SALT LAKE CITY — Lawmakers start work Monday on the once-in-a-decade job of redrawing the state's legislative and congressional districts to reflect the results of the latest census.
Utahns will be able to participate in the process like never before, thanks to new mapping software that should be available soon to use free of charge through the state's website.
The software will enable citizens to draw up proposed districts without having to painstakingly calculate the impact on the number of constituents in each district every time a boundary is shifted.
That should make it easier to balance the population as required among the 104 state House and Senate districts and now, thanks to the population increase recorded by the 2010 census, four congressional seats.
"It's a complicated thing. But I think it's easy enough," said legislative policy analyst Leif Elder, who tested the new software with the average citizen in mind. "It'll give them a chance to do that and say, 'Here's what I would propose.' I think that's a good thing."
Elder is scheduled to demonstrate a similar software program for lawmakers during the first meeting of the Legislature's Redistricting Committee at 9 a.m. Monday in Room 30 of the House Building at the Capitol complex.
"I think the resources available to the average citizen are so much more than they were 10 years ago," said Gigi Brandt, a League of Women Voters of Utah vice president.
But whether the novelty of being able to map out new boundaries boosts interest in redistricting remains to be seen, she said.
"For some, it won't make any difference," Brandt said. "But I would hope younger people who are more computer savvy, they'll want to play with it."
She said many Utahns lost interest in voting as a result of the last time lawmakers redrew districts, after the 2000 census, and divided communities in setting new legislative and congressional boundaries.
Even the conservative Wall Street Journal accused the state of gerrymandering, citing the 2nd District congressional seat still held by Rep. Jim Matheson, D-Utah. His district shifted from mainly the Salt Lake area to include large swaths of rural Utah.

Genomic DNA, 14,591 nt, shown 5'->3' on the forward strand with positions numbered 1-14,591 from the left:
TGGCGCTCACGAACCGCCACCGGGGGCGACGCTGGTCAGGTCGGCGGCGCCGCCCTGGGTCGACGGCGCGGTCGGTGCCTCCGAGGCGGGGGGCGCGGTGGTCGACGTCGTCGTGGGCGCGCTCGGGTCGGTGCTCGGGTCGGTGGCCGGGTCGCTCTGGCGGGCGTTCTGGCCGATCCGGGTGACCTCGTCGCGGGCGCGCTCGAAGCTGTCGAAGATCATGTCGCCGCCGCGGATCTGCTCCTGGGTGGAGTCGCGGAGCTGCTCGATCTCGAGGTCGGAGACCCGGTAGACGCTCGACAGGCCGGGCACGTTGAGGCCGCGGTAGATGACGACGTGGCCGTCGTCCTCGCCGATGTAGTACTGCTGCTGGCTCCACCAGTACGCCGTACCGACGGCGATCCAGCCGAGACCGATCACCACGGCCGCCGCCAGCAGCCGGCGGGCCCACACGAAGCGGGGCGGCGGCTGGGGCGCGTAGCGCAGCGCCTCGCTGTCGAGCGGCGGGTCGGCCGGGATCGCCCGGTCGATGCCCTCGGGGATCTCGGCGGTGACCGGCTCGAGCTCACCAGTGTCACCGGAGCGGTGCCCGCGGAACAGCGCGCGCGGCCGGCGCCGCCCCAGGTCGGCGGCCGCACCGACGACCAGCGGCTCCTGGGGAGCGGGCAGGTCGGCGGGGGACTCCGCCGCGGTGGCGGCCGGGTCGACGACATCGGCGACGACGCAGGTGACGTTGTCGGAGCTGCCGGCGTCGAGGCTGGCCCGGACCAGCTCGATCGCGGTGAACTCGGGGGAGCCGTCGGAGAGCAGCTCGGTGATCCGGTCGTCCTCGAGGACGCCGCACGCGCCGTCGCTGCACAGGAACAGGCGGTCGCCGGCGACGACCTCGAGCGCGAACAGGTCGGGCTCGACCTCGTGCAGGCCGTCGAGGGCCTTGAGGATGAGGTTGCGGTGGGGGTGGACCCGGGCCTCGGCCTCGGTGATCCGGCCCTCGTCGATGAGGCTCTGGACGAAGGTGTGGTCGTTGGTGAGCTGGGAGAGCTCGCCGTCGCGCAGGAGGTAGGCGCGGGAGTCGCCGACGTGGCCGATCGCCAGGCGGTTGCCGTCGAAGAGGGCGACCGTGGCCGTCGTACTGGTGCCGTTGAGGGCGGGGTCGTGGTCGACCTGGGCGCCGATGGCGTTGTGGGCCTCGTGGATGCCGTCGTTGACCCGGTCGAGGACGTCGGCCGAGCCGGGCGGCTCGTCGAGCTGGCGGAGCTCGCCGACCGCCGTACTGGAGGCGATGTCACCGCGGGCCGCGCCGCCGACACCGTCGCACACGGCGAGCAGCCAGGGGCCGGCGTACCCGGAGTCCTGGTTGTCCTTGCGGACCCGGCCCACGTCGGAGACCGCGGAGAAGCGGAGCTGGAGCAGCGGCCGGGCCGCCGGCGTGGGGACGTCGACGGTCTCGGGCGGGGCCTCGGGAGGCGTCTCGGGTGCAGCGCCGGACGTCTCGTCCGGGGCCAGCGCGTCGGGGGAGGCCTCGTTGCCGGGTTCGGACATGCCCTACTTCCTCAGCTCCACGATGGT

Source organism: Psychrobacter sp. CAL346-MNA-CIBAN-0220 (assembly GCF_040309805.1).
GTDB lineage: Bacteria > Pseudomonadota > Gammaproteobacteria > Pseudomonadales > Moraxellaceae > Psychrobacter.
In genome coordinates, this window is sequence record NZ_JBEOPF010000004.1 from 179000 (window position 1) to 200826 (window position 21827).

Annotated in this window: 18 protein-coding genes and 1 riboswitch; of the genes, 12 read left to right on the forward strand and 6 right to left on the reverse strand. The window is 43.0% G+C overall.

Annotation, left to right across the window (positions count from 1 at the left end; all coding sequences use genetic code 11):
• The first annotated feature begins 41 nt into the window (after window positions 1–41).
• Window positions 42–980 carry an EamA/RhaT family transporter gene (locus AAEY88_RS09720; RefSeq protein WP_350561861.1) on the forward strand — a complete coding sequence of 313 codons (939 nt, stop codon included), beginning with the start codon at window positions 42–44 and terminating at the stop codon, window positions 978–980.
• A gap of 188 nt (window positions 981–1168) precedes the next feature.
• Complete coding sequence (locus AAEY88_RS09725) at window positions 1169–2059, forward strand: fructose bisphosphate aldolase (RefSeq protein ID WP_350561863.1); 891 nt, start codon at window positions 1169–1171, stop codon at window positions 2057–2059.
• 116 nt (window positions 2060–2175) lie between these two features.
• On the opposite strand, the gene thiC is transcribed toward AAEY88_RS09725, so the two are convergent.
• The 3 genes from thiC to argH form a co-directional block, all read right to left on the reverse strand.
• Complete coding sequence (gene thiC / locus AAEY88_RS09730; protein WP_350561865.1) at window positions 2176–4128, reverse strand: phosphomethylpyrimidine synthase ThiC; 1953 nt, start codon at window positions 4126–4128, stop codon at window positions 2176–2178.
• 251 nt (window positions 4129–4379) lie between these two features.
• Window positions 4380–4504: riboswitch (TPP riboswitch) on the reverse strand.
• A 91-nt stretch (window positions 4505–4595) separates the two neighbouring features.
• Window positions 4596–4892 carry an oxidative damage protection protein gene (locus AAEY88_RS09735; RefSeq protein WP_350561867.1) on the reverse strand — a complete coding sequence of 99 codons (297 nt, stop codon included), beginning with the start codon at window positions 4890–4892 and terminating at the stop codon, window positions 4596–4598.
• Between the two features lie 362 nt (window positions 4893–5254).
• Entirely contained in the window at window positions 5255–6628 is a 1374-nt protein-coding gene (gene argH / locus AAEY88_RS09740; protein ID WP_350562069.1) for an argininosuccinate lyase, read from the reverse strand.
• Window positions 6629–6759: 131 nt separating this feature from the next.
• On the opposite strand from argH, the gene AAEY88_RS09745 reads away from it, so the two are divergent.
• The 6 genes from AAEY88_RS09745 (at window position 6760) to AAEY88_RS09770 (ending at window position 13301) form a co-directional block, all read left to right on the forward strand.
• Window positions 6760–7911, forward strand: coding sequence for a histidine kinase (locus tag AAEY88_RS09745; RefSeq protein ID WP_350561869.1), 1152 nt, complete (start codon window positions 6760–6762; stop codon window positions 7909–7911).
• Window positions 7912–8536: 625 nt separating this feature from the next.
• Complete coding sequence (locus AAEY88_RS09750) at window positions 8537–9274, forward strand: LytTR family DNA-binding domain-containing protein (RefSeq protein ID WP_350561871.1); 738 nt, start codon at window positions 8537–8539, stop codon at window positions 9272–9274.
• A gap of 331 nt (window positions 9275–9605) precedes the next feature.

"We hope this will be more open," Brandt said of the new redistricting committee. "We are hoping they really do listen to people and they will allow people to participate."
An effort to establish an independent redistricting commission through an initiative petition drive failed last year to generate enough signatures to qualify for the ballot.
But a new group, Represent Me Utah, that includes Republicans, Democrats and independent voters is attempting to keep the pressure on lawmakers, according to co-chairwoman Kelli Lundgren.
"We want to have them keep communities together," Lundgren said. "I think that's the fair and democratic ideal, for every vote to count."
Lundgren said user-friendly mapping software will be welcomed. "I'm excited they are doing that for the public," she said. "But what I would love to see is that they actually use input from it."
The final decision is up to the full Legislature, which is expected to be called into a special session by Gov. Gary Herbert later this year to approve new boundaries.
"In the end, I don't know how optimistic I am," Lundgren said, adding that most of the input the committee receives will likely come from Utahns who "feel more insecure about what they're going to come up with."
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